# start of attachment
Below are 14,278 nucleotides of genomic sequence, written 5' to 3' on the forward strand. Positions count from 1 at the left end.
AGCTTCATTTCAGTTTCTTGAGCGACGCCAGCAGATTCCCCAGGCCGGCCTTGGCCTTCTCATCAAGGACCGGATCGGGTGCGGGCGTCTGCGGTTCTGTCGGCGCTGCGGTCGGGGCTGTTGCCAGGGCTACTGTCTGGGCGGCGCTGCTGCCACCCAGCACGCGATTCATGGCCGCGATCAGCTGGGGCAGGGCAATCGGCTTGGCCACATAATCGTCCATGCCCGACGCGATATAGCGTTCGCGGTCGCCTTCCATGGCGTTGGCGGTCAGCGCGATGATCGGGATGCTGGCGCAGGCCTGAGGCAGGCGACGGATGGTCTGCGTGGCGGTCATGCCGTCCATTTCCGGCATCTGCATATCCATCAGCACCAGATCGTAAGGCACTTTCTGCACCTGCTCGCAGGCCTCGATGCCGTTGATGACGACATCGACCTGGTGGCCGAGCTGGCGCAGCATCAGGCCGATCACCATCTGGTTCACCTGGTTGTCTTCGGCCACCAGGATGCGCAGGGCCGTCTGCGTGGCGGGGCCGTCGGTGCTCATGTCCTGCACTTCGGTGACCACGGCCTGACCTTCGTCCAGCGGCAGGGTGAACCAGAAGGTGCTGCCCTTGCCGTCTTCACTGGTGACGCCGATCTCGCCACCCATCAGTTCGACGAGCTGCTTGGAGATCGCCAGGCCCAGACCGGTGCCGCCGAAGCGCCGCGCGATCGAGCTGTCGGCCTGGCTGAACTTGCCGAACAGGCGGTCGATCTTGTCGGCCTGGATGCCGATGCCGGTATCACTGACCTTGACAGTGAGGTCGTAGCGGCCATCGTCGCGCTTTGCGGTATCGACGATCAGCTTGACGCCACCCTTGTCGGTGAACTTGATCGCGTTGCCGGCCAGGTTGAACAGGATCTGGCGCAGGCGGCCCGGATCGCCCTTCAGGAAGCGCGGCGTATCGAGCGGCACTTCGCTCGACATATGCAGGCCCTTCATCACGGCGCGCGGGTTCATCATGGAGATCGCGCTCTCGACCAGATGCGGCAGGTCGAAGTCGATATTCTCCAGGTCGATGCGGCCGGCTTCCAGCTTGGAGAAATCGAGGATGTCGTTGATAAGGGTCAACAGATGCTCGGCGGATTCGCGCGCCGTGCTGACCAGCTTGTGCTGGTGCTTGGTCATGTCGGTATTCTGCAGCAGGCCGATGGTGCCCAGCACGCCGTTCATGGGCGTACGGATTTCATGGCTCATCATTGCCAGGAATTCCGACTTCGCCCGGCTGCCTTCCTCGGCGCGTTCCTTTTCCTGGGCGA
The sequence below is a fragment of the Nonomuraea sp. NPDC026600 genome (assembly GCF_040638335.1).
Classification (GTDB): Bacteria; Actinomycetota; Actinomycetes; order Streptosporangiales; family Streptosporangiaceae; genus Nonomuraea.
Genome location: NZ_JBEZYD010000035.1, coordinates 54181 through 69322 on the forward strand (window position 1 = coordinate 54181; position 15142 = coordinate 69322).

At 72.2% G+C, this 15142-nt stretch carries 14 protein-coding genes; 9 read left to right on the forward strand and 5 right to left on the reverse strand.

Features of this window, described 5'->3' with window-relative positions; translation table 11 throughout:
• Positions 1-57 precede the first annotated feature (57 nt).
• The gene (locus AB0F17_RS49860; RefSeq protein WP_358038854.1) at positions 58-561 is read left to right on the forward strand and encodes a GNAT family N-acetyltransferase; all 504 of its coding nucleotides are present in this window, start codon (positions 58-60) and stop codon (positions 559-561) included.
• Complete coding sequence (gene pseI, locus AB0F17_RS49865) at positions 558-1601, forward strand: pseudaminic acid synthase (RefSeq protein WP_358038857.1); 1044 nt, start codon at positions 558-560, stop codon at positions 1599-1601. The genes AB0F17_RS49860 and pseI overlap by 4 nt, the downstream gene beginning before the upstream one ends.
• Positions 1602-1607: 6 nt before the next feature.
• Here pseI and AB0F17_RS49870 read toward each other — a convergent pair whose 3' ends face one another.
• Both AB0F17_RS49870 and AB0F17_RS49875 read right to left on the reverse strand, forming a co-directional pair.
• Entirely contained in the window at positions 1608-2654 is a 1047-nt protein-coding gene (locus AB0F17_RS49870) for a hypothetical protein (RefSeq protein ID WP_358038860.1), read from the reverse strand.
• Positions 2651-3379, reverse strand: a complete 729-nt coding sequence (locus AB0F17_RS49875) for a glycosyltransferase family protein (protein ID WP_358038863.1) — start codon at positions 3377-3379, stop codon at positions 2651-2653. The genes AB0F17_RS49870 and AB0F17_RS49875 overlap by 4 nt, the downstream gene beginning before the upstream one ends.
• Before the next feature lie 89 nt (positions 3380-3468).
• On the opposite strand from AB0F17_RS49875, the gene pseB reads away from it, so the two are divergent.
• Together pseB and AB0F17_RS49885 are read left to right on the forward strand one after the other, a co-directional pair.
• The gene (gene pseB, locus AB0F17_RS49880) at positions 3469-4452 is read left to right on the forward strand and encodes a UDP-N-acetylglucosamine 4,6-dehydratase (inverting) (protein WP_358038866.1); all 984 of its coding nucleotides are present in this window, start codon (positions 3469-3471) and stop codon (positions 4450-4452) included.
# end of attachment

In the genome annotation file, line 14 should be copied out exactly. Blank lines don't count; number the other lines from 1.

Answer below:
• Entirely contained in the window at positions 1608-2654 is a 1047-nt protein-coding gene (locus AB0F17_RS49870) for a hypothetical protein (RefSeq protein ID WP_358038860.1), read from the reverse strand.